“All those eyes intent on me. Devouring me. What? Only two of you? I thought there were more; many more. So this is hell. I’d never have believed it. You remember all we were told about the torture-chambers, the fire and brimstone, the “burning marl.” Old wives’ tales! There’s no need for red-hot pokers. HELL IS OTHER PEOPLE!”
Prufrock isn’t alone in this world; he is aware that he must interact with others. However, his feeling of shame is brought on by the realisation of other’s existence and their gaze. Sartre uses the example of looking at someone through a keyhole in No Exit – this act reduces the other to a mere object that produces thrill and, in turn, brings a feeling of shame onto the voyeur. The voyeur looks at themselves in the same gaze they project onto the other, and as a result, feels shame in the gaze of the other. In The Love Song, Prufrock’s shame is his ‘realisation’ that he is little more to other people than the physical manifestation of his body. The gaze of the Other reduces him to an object and deprives him of freedom to make a decision. Prufrock is constantly paralysed with the thought of making the wrong choice.
In a minute there is time For decisions and revisions which a minute will reverse.
(lines 47-48, The Love Song of J. Alfred Prufrock)
From the beginning of the poem, Prufrock is immobilised through his inability to take action. Eliot sets up a juxtaposition in the first stanza. The first line, “let us go” suggests that the poem and its character will move forward in time and space, so to speak. However, the poem lets us down by staying stuck in place: the lines “Streets that follow like a tedious argument Of insidious intent” suggest that there is no correct path to take to go forward; one feels boring and the other threatening. Prufrock’s social anxiety leads to his procrastination. He is unable to make the most basic decisions – about what to wear or eat – and plays out scenarios in his mind where he would take the chance and interact with others. He imagines that he would “descend the stair” and greet his companions but he stops to ask “Do I dare?”. He frets about his outfit and the bald spot on the top of his head, never knowing how to even begin. Trying to make the best choice out of a seemingly endless list leads to making none at all. He thinks that his slightest action would send the universe into turmoil.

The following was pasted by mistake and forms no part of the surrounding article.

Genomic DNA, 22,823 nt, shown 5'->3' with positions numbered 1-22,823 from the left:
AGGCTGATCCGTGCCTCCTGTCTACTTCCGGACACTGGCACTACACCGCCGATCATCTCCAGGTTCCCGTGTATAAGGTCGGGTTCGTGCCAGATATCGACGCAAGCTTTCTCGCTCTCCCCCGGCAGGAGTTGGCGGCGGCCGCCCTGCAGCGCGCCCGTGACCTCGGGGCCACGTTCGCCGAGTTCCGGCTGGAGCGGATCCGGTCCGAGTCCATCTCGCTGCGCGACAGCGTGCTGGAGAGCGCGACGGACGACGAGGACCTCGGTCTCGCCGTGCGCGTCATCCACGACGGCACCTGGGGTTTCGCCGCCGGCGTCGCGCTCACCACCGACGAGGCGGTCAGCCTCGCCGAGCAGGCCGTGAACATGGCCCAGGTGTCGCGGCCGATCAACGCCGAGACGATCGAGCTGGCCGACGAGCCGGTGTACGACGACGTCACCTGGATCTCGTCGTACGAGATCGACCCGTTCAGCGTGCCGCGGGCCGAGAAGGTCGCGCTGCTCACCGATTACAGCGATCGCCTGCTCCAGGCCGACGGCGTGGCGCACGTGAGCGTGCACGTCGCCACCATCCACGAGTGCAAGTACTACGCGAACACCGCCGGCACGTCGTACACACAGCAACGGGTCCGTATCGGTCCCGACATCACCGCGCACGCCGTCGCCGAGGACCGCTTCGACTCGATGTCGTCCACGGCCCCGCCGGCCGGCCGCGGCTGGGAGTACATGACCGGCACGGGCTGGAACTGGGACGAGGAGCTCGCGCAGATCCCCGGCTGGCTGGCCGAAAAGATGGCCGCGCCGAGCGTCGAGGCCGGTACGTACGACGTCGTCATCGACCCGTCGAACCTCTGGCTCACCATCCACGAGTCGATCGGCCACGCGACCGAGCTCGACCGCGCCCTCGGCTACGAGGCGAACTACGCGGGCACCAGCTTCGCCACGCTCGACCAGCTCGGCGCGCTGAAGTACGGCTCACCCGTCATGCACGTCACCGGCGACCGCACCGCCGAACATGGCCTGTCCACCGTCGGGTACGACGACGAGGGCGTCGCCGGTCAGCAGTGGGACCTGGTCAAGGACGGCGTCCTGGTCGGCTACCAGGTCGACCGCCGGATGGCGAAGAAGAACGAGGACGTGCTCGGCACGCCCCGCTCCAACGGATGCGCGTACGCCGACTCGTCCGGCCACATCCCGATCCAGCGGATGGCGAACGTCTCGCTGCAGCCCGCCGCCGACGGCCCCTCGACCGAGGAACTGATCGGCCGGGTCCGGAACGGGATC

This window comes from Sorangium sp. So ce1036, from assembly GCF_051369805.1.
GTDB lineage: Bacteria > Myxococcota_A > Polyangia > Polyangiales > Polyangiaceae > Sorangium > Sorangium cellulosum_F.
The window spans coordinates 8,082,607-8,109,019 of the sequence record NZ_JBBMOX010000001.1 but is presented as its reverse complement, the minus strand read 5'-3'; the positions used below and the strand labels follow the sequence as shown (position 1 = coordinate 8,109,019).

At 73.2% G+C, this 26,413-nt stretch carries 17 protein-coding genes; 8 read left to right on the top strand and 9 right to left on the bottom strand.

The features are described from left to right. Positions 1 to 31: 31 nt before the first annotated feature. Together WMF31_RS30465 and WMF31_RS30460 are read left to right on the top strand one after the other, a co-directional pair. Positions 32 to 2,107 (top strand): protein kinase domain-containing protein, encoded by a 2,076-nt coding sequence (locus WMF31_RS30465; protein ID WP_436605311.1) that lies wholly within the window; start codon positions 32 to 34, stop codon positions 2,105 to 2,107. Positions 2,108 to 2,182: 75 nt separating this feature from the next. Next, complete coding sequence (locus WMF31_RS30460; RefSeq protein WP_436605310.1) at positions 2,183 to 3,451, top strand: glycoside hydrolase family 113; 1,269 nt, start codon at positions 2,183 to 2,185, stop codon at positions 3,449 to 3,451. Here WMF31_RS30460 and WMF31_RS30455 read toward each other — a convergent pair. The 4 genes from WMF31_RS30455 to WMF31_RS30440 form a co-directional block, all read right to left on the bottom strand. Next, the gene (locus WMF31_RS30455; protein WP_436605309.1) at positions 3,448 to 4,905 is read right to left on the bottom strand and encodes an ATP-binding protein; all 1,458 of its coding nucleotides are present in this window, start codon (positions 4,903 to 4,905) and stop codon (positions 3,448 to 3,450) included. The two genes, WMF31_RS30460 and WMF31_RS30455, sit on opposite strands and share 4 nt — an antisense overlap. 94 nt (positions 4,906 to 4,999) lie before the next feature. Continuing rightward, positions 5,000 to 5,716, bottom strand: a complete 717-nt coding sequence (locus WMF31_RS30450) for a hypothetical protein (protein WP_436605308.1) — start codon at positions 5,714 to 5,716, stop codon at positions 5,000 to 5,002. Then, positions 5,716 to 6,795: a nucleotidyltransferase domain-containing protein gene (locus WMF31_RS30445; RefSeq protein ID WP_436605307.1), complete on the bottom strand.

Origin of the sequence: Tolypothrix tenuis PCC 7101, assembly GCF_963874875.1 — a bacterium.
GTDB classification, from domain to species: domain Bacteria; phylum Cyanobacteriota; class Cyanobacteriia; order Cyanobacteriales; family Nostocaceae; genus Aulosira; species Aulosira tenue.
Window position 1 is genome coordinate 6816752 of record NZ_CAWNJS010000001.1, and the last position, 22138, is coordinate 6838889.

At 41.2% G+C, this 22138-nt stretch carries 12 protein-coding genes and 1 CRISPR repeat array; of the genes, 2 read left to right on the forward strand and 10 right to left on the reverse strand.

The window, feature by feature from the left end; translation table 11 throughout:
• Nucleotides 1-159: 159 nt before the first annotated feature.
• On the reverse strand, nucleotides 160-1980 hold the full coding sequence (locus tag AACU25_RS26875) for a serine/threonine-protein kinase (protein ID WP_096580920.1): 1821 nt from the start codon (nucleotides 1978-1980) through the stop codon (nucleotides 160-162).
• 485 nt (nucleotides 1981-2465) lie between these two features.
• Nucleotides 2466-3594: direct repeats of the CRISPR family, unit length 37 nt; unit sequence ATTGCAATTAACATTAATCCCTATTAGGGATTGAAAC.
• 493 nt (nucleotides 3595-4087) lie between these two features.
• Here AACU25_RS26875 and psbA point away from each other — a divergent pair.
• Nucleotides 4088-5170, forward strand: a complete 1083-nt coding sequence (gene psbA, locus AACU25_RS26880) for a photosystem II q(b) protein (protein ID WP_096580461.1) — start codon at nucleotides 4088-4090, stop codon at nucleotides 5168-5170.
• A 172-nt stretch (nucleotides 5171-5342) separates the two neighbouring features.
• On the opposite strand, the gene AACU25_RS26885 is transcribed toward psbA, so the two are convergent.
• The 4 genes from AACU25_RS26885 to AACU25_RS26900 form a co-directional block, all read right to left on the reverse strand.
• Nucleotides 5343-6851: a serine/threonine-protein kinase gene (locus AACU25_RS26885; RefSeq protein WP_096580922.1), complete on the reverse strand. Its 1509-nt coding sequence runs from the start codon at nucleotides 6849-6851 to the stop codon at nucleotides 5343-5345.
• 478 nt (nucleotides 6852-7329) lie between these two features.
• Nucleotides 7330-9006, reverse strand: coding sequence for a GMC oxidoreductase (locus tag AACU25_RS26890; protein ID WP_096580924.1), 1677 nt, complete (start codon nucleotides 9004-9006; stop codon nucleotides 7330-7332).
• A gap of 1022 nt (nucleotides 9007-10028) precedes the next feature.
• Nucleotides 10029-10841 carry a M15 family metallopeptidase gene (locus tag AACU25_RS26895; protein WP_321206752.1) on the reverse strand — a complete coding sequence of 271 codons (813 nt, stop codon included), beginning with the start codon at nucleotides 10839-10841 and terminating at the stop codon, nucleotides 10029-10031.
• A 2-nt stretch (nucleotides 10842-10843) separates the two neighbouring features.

Prufrock’s hyperconsciousness of his own actions prevents him from communicating. He thinks twice, often more, about the words he is about to say, and after he is done, he decides to say nothing at all. He fails to force any moment to its crisis and as a result, fails to find love. He fails to make meaningful connections with people due to his constant self-doubt, and as a result, the only person he does talk to, is himself. The Love Story is Prufrock talking to himself, or his split-self. All scenarios are inherently playing out in Prufrock’s head; he is far removed from the actual world to perform an action (Hussein). He tries to escape his reality by imagining himself as a crab “scuttling across the floors of silent seas”.
This brings us to Prufrock’s, and the modern individual’s sense of isolation. He cannot live according to his own accord. This modern hero’s “painful entanglement leads to the utter isolation from the mainstream of society as they want to escape the abrasive reality by hiding themselves” (Hussein). In a practical sense, modernity has connected people around the world like never before. We are mere metaphorical meters away from each other. However, it has also rendered us emotionally bereft. We, the modern people, are perhaps more isolated than humans have ever been. Even within a collective or in public spaces, even in the heart of the busiest cities in the world do we feel completely alone. We inhabit the same spaces as other people but live in entirely different worlds. The world that we live in, is dark and devoid of life. There is no sense of communication, yet tension somehow radiates from within.